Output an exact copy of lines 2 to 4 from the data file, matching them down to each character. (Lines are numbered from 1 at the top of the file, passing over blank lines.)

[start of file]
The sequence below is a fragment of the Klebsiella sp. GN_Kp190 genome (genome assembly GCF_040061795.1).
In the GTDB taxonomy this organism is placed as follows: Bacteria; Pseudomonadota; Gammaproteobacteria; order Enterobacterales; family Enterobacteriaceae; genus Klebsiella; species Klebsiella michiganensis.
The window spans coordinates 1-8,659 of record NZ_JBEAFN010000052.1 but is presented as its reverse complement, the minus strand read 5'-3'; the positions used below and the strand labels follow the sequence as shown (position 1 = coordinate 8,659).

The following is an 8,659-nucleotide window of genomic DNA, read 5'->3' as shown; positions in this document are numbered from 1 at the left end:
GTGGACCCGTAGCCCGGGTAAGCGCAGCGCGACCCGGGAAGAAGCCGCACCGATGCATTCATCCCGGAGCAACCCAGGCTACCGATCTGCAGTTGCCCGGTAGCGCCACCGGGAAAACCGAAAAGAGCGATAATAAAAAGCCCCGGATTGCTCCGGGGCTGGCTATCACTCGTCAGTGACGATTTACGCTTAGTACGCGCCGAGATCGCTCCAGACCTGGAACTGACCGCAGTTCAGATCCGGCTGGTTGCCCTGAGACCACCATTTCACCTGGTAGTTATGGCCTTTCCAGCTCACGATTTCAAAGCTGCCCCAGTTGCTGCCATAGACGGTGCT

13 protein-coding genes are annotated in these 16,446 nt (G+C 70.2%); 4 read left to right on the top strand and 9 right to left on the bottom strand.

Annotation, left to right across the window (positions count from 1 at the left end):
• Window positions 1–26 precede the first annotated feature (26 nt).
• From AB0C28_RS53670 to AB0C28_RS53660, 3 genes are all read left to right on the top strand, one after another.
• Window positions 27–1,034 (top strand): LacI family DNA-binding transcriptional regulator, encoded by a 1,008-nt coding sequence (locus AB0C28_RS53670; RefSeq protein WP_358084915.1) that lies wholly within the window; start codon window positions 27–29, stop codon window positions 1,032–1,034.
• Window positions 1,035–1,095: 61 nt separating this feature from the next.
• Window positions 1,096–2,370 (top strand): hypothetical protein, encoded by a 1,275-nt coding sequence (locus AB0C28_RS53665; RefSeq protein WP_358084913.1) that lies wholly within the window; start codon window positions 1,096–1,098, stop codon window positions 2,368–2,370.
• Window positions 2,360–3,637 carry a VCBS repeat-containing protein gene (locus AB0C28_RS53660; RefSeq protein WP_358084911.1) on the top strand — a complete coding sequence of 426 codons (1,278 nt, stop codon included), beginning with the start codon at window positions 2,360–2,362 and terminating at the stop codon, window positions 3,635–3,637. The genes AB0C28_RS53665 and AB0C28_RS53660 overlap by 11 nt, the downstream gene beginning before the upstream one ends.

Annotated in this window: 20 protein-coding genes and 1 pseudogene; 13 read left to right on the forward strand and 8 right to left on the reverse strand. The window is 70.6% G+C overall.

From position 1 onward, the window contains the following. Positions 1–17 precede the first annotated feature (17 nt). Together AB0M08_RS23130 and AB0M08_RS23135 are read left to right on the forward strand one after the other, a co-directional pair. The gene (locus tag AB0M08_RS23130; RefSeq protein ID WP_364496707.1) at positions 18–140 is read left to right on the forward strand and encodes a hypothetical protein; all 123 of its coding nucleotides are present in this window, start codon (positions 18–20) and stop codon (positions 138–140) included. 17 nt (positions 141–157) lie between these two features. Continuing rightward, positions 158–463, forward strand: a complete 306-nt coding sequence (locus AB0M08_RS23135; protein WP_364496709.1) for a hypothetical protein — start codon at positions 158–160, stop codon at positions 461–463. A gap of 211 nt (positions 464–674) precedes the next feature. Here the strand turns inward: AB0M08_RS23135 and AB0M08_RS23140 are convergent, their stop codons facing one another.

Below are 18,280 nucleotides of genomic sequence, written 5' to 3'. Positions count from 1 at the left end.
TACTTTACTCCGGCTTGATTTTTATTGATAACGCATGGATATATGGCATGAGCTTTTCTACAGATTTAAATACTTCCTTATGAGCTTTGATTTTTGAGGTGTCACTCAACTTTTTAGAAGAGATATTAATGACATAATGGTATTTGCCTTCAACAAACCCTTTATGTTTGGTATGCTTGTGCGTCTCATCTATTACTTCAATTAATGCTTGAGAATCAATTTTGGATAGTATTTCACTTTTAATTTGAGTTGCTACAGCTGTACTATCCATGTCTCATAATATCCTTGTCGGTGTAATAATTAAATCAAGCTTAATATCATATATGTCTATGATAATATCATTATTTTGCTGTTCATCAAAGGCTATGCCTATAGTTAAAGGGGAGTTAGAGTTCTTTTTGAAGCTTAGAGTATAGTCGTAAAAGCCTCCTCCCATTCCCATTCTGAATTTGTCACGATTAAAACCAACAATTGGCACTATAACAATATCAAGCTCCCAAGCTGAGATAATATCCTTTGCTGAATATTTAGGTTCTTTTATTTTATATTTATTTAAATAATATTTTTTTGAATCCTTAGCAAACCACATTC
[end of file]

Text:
In the GTDB taxonomy this organism is placed as follows: Bacteria; Pseudomonadota; Gammaproteobacteria; order Enterobacterales; family Enterobacteriaceae; genus Klebsiella; species Klebsiella michiganensis.
The window spans coordinates 1-8,659 of record NZ_JBEAFN010000052.1 but is presented as its reverse complement, the minus strand read 5'-3'; the positions used below and the strand labels follow the sequence as shown (position 1 = coordinate 8,659).

The following is an 8,659-nucleotide window of genomic DNA, read 5'->3' as shown; positions in this document are numbered from 1 at the left end: